The church near downtown became the target of in-person and online attention after the online publication The Tennessee Conservative first reported rumors about children coming to the city last week. Conservative activists have live-streamed outside the facility, and people accused the church of putting children in inhumane conditions and expressed outrage at the perceived lack of transparency about what is happening in the building.

Wallace said the building where children are living has been renovated and is up to all necessary safety codes, including having a sprinkler system.

A spokesperson for the Administration for Children and Families said it does not publish the locations of licensed shelters because of safety concerns. The Baptiste Group is licensed to provide residential care and services for unaccompanied children. To receive federal funding, care organizations must meet federal and state requirements, have proper infrastructure and trained staff and meet other Office of Refugee Resettlement policies, the spokesperson said.

Last month, nearly 19,000 children were picked up traveling alone across the U.S.-Mexico border, according to The Associated Press. The number was the largest monthly total ever recorded. Facilities on the border can only hold unaccompanied children for three days before Customs and Border Protection is required to find a longer-term facility until children can be placed with sponsors.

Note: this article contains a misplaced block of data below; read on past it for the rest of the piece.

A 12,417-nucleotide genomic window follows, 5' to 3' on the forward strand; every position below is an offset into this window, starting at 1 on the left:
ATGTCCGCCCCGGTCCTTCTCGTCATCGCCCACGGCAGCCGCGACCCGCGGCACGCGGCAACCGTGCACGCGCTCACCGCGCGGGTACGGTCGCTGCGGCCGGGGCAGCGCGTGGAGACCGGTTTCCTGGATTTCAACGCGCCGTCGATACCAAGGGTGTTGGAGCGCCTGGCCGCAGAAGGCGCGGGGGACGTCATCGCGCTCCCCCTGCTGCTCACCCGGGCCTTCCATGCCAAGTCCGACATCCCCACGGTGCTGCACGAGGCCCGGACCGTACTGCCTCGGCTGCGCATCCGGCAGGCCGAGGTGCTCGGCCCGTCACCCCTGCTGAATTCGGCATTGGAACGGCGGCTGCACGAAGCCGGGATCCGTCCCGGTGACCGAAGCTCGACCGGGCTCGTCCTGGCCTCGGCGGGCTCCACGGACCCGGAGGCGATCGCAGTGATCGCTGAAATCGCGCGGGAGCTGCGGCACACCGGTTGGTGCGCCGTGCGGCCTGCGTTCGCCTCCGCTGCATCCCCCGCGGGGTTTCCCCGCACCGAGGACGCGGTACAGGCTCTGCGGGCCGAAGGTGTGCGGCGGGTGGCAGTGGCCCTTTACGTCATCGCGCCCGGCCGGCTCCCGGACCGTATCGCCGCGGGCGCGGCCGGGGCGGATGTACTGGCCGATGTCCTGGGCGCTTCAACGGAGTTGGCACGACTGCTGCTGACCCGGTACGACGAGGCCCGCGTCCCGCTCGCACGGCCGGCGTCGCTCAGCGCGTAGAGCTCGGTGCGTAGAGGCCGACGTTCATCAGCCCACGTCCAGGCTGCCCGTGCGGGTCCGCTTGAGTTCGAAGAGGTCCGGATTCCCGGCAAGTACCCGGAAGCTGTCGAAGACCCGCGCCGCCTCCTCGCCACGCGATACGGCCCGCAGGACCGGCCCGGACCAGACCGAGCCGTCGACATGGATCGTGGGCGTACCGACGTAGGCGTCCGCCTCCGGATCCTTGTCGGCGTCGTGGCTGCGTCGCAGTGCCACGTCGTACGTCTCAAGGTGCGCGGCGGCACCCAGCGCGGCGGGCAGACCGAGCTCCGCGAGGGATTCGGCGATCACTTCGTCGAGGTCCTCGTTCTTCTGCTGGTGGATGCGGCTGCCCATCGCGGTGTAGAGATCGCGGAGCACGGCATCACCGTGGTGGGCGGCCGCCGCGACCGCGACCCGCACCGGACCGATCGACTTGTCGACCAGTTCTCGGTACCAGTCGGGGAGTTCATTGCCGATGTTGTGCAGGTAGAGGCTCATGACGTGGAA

Wallace drew criticism from the political left in 2019 after he visited a detention facility in Texas and later appeared on Fox News to share his observations. He said that while the conditions there were not great, they were also not as bad as some people made them out to be.

Now facing criticism from the political right, Wallace said caring for unaccompanied children should not be a political issue.

"I am surprised a little bit that some people can't separate the politics from the compassion," Wallace said. "I have experienced the love of God personally, and because of that, I want to demonstrate it to the least of these. And this is, without a question, the least of these. These are the kids who have nowhere to go and no one advocating for them in some situations and circumstances. They're being exploited in some situations and circumstances."